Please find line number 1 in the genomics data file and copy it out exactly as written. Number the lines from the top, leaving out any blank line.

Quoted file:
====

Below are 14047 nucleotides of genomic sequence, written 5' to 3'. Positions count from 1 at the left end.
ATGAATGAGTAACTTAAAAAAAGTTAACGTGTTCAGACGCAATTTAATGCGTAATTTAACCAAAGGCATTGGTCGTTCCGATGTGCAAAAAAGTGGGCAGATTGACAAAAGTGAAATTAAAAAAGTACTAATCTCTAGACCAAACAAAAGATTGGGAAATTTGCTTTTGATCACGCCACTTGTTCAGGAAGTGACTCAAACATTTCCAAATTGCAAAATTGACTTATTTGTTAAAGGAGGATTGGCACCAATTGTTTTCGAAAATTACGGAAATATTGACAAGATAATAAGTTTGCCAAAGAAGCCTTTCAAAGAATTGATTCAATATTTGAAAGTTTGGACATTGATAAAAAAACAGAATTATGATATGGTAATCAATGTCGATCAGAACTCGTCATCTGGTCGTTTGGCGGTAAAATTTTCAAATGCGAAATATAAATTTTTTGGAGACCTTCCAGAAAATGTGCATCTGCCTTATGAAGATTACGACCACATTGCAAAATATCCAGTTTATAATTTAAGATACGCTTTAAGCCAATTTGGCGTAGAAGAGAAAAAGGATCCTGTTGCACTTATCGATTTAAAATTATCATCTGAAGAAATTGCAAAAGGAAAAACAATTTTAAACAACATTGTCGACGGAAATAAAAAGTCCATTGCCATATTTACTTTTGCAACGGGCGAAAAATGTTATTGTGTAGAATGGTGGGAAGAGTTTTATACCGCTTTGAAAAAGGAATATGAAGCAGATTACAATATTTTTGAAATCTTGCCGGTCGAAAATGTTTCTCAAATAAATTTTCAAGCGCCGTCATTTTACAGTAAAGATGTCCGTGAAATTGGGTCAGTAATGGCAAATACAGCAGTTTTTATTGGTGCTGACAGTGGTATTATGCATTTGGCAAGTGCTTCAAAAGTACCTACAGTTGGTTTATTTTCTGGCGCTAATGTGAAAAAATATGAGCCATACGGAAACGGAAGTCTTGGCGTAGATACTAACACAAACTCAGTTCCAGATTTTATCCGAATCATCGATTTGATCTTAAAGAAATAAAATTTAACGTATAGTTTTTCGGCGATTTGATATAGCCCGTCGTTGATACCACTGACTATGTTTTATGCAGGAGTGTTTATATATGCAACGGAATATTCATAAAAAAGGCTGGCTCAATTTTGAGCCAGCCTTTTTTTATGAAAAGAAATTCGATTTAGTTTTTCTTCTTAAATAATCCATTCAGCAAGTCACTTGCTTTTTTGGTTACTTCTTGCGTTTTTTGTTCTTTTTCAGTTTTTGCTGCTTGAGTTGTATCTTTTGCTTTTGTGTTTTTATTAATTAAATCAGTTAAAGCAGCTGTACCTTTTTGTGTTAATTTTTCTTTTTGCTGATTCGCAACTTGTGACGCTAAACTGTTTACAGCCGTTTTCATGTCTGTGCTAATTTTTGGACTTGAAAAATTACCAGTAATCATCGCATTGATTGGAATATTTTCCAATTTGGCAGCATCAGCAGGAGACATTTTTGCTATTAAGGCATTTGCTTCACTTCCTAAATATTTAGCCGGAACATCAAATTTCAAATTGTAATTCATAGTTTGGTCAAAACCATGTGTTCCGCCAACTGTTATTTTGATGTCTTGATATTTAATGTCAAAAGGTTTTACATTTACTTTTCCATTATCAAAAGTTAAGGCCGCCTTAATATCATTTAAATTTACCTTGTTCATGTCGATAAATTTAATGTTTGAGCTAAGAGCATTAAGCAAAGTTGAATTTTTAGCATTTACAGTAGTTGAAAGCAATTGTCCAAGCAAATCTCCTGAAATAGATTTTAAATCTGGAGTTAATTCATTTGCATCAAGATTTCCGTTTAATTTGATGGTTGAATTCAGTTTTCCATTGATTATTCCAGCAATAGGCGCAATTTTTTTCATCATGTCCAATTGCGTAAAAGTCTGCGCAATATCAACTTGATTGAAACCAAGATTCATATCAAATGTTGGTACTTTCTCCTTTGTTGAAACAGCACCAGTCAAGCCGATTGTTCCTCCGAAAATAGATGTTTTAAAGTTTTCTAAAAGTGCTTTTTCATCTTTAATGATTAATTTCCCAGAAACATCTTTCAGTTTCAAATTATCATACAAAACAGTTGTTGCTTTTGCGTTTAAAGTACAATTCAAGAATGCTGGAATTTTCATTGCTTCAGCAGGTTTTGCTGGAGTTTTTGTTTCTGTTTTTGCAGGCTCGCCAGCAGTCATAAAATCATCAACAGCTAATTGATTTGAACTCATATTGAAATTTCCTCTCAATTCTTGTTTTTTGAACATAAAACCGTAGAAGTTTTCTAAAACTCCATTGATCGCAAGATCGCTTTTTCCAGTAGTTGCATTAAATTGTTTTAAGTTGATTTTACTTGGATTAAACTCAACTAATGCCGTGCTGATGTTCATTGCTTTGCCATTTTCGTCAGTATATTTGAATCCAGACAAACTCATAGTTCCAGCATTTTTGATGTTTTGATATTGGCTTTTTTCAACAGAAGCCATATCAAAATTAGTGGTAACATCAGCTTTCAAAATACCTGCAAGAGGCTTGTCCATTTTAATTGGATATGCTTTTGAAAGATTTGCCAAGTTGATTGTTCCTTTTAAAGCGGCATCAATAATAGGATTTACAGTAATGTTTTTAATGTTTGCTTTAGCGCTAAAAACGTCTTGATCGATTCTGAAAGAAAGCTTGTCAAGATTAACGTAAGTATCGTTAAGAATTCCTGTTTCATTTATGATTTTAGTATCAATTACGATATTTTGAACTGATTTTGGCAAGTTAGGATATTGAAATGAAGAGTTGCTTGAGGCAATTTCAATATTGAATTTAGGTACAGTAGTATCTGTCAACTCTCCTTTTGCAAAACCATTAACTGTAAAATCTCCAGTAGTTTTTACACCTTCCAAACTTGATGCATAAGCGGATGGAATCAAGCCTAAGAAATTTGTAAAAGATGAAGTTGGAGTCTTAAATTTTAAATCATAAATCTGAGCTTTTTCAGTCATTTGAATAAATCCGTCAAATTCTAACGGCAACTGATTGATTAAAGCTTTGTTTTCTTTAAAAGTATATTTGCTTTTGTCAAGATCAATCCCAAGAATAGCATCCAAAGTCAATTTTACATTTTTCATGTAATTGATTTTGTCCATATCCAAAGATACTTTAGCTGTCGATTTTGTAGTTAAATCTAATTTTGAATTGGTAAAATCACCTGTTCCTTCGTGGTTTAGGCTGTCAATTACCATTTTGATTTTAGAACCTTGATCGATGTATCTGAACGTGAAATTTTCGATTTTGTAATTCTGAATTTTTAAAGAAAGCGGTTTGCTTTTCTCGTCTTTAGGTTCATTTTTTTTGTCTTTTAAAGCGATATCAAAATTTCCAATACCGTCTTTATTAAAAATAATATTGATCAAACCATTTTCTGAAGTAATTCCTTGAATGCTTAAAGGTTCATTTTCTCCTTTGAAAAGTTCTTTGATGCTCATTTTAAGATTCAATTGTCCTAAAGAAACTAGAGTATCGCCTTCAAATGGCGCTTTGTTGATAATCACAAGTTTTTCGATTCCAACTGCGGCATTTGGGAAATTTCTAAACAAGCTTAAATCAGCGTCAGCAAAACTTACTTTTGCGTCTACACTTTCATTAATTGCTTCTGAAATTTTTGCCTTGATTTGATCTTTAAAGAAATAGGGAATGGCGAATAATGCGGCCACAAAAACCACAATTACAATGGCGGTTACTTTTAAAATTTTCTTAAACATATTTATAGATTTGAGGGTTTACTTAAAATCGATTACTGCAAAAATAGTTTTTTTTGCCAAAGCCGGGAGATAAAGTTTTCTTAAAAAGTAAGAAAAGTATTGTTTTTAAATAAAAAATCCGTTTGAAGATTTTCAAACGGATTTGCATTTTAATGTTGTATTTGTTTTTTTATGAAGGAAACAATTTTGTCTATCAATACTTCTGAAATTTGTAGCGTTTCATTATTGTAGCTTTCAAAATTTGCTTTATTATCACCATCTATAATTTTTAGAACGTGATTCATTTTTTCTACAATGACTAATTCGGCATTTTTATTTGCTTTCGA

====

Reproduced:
Below are 14047 nucleotides of genomic sequence, written 5' to 3'. Positions count from 1 at the left end.